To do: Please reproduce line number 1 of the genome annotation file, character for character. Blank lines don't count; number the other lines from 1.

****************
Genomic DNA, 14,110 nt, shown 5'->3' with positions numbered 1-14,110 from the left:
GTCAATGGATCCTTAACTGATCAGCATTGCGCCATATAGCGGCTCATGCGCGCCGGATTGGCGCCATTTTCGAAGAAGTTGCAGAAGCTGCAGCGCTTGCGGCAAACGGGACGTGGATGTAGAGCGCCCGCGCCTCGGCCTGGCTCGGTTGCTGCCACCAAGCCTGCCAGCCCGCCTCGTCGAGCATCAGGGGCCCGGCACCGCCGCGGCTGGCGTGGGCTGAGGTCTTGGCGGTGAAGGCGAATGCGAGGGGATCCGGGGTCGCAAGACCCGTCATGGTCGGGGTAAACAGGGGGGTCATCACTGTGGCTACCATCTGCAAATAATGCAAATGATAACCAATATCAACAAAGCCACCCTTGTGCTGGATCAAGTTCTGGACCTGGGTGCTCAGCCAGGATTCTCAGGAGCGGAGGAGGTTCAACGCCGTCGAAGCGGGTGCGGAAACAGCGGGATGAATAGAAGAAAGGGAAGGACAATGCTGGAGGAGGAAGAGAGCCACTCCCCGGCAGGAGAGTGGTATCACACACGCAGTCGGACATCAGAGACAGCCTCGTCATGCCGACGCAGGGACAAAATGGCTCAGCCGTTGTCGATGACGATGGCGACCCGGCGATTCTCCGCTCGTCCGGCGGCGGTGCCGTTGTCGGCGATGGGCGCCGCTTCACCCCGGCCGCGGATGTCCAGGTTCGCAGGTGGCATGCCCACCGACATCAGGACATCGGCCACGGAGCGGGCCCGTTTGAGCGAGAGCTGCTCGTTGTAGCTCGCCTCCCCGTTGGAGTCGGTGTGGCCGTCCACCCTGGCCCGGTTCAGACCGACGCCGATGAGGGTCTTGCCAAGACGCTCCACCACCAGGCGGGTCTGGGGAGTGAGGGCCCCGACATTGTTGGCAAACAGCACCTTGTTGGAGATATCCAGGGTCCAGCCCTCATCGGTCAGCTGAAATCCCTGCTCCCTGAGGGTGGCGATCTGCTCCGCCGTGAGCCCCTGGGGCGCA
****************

Genomic DNA, 14,110 nt, shown 5'->3' with positions numbered 1-14,110 from the left: